DUI / DWI: Unintended consequences
Contributed by Edward N. Conter, III Esq. ([email protected]). Contributed articles do not necessarily reflect the viewpoint of the ÆGIS e-journal.
As an attorney, I have to make some disclaimers. First, for the international readership, my remarks pertain only to American law. Other nations use different legal systems and standards, and this article will be of interest to the international subscriber only as an indication of the laws in theUnited States. Secondly, for American readers, this article can only be an overview of the topic: The standard reference work on DUI law in theUnited States is four volumes and even this treatise has to be supplemented with other materials! Furthermore, there are significant differences in the application of the laws from state to state. In one state an individual was found guilty of drunk driving while riding a horse. In another state an individual was found guilty of DUI in an inoperable car.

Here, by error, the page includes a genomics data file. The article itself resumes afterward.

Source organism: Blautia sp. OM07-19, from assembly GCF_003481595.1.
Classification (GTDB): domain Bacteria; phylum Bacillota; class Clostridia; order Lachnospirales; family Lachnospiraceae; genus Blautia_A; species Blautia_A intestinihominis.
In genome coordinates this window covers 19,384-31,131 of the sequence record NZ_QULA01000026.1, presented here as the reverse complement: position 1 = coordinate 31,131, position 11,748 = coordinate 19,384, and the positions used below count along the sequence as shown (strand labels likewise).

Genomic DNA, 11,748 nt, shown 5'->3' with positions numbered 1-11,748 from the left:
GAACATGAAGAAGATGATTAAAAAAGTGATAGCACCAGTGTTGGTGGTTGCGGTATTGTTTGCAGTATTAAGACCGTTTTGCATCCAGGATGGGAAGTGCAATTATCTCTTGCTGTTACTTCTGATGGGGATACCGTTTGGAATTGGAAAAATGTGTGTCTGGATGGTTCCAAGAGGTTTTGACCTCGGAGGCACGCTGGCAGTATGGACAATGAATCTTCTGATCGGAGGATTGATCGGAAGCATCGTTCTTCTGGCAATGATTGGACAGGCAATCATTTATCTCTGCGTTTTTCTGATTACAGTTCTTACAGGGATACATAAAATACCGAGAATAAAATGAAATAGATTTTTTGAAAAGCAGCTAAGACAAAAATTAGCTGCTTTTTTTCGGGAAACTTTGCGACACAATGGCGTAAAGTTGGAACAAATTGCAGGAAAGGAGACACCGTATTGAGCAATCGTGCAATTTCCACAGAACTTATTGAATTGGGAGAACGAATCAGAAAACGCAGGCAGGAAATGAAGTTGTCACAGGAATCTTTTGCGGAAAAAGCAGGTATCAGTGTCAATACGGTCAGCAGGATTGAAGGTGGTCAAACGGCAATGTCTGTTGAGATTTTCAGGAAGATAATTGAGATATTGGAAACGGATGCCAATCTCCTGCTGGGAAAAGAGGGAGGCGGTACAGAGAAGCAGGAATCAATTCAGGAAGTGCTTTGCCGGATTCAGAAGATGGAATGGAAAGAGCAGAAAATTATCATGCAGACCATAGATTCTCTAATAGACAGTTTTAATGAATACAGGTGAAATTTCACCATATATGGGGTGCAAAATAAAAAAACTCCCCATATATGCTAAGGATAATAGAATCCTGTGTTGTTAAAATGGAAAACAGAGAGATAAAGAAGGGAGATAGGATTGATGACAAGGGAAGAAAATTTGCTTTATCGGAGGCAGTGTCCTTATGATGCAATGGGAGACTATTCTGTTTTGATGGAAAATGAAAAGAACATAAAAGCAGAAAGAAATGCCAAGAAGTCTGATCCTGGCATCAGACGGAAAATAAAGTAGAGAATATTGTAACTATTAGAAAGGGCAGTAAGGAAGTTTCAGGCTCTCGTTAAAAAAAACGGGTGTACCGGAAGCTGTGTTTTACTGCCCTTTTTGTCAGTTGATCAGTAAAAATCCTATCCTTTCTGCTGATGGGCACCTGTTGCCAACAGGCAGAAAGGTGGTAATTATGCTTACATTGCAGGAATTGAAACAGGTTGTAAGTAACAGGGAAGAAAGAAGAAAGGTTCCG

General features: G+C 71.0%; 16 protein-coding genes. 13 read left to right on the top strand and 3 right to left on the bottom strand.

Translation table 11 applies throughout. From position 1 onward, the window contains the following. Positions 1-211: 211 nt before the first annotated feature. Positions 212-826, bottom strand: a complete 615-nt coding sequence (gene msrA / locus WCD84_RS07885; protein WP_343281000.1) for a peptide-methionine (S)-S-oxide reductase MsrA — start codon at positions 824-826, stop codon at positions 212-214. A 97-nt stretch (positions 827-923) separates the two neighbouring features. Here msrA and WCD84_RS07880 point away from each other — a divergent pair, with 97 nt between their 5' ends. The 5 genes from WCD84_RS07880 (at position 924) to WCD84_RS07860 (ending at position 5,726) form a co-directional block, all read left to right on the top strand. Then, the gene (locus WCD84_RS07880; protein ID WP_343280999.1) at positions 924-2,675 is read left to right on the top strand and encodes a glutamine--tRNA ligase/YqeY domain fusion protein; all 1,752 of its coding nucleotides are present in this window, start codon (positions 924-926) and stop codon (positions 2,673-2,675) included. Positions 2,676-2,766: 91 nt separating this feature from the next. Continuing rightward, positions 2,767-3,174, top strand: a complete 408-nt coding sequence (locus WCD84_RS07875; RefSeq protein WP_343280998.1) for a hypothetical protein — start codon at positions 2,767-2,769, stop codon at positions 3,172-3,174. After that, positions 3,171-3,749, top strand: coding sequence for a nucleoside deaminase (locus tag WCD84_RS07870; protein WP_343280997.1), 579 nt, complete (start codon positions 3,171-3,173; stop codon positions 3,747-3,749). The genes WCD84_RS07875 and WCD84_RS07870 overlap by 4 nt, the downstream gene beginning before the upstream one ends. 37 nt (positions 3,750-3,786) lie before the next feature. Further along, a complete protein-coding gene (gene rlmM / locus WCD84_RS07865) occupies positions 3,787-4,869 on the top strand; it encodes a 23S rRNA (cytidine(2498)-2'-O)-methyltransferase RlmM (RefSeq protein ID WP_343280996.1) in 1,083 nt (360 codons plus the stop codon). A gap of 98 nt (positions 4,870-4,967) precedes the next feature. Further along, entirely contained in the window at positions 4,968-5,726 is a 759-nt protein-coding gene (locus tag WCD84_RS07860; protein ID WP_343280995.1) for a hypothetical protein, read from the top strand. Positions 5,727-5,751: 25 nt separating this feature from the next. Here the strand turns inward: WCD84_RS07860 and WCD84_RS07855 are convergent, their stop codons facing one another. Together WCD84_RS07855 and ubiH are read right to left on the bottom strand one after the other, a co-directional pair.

Definitions and history
“Driving Under the Influence” (DUI) and “Driving While Intoxicated” (DWI) are now somewhat interchangeable terms. The current practice is to refer to all such charges as “DUI,” since driving under the influence of drugs has now been added to the list of crimes encompassed by these laws. The modern push for severe anti-drunk driving laws began in the 1960’s inEurope, where the initial scientific studies were conducted into the relationships between driving and drinking. In the 1980’s the United States began to adopt the European view, and to enact more severe laws pertaining to drunk driving. This in turn spawned special fields in the forensic sciences, and the practice of law, which deal almost exclusively with the issue of drunk driving. But in the growth of this specialty there has been a continued expansion of the direct and hidden penalties attached, while at the same time the application of the involved science has become a major legal issue.